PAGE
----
RISHI Sunak is being urged to use today’s emergency mini-budget to devolve more fiscal powers to the governments in Scotland, Wales and Northern Ireland.

In an unprecedented joint message to the Chancellor ahead of his summer statement in the Commons, the finance secretaries of the three devolved administration asked for capital spending to be moved over to day-to-day revenue and for an end to “arbitrary” limits on borrowing.

Scotland’s Finance Secretary Kate Forbes said that without this any funding used to secure the recovery and pay for public services, funds would need to be found from elsewhere in its budget.

Forbes said: “They are relatively limited powers but would ease some of the immense pressures on our budget and give us more tools to kick-start our recovery.

“At the moment, any extra money spent bolstering services and supporting the economic recovery must be taken from other areas.

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“That creates risks for our essential public services, jobs and businesses.

“I am therefore calling on the Chancellor to ease these rigid fiscal rules and give us the flexibility we need to properly address the monumental challenges our economy is facing.”

Forbes added she would like to see “greater ambition in the level of investment in our economy”.

Rebecca Evans, who holds the finance portfolio in Wales, said the response from her Government had been “hampered” by current fiscal rules.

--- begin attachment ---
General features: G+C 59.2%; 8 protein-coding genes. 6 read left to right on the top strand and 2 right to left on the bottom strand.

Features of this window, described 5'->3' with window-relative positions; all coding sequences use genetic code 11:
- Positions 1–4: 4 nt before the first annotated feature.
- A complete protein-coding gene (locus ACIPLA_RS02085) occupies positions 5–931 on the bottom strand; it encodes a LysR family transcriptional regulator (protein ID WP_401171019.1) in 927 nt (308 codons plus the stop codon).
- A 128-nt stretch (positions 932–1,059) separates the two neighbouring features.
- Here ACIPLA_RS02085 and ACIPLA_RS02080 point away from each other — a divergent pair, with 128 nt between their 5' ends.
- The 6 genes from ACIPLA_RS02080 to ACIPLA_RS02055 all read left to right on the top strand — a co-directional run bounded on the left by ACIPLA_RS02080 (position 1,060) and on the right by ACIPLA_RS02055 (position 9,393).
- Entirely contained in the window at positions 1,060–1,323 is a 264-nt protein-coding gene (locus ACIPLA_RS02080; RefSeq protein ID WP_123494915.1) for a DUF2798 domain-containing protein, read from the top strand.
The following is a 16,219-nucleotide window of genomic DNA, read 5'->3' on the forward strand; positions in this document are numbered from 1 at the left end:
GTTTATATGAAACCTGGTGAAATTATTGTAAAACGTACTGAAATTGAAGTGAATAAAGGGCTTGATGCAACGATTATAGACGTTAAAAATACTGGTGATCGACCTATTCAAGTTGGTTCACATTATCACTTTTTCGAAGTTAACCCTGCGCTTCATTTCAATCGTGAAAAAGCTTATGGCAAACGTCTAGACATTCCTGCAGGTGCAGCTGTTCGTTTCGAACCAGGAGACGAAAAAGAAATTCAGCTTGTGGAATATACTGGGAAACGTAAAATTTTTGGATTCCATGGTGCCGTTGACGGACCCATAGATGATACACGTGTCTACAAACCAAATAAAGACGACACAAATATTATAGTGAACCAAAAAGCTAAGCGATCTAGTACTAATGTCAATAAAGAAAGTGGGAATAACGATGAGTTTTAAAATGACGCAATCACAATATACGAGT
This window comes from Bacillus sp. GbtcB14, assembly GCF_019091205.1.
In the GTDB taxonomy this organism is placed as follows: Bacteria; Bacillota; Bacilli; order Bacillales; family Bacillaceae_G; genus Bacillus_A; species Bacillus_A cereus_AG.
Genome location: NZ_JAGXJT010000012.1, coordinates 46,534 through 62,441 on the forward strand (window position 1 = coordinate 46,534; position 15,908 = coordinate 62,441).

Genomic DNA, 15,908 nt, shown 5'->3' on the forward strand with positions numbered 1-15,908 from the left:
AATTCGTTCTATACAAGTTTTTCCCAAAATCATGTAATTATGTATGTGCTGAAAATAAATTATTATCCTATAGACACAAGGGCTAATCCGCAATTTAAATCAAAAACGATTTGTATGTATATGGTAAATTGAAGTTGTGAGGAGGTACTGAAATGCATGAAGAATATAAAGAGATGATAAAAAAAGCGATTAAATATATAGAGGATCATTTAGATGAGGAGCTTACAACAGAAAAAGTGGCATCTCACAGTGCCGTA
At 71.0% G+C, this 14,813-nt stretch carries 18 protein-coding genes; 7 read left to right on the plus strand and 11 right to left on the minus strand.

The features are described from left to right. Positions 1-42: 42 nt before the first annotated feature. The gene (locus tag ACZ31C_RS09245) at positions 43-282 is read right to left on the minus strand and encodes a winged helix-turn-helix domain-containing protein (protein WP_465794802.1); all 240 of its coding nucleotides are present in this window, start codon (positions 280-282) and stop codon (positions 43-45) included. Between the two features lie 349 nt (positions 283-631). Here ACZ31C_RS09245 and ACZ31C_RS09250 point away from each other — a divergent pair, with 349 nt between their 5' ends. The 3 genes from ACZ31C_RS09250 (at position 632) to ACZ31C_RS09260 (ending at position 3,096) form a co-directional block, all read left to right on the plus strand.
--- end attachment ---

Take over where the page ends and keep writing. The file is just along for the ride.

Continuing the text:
“There is no clear rationale for these rules, which undermine good budget management in Wales,” she said.

Northern Ireland Finance Minister Conor Murphy said it is “crucial” for devolved administrations to be given the powers allowing them to “respond swiftly and effectively” to the challenges presented by Covid-19.

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The Chancellor is also coming under pressure to extend the furlough scheme.

Figures released yesterday revealed that by Sunday, there were 9.4 million workers furloughed by 1.1m employers, with the Treasury’s bill currently standing at £27.4 billion. It’s set to start winding down at the end of this month, with firms expected to start contributing towards the cost of wages.

This tapering has already prompted a number of job losses.

Yesterday, the OECD warned that unemployment could reach 14.8% – one in seven of all workers – if there is another spike in cases of the deadly disease.

Even if the UK manages to avoid a second wave, the body predicts joblessness to reach 11.7%. At the end of last year it was 3.8%.

Yesterday, speaking at the Scottish Government’s daily coronavirus briefing, Nicola Sturgeon urged the Chancellor to consider if a job guarantee scheme for those aged 16 to 25.

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Outlining the Scottish Government’s recommendations, the First Minister said: “We believe that the UK’s programme should tackle inequality, support jobs and have a strong focus on investment in low-carbon and digital infrastructure.

“We’ve also recommended an employment guarantee for young people, a policy the Scottish Government is looking at ourselves, and we’ve called for a temporary cut in VAT to boost consumption, with especially low rates for our hospitality and tourism sectors.

“Finally, we have proposed Scotland should have greater financial powers, for example over borrowing, so we can play our own part in and shape our own response to the economic implications of the pandemic.”

The First Minister insisted the policies to be put forward today “must meet the scale of the economic challenges that the UK faces”.

Meanwhile, the Scottish Retail Consortium backed calls for a cut in VAT rates, saying this could “spark the economy”.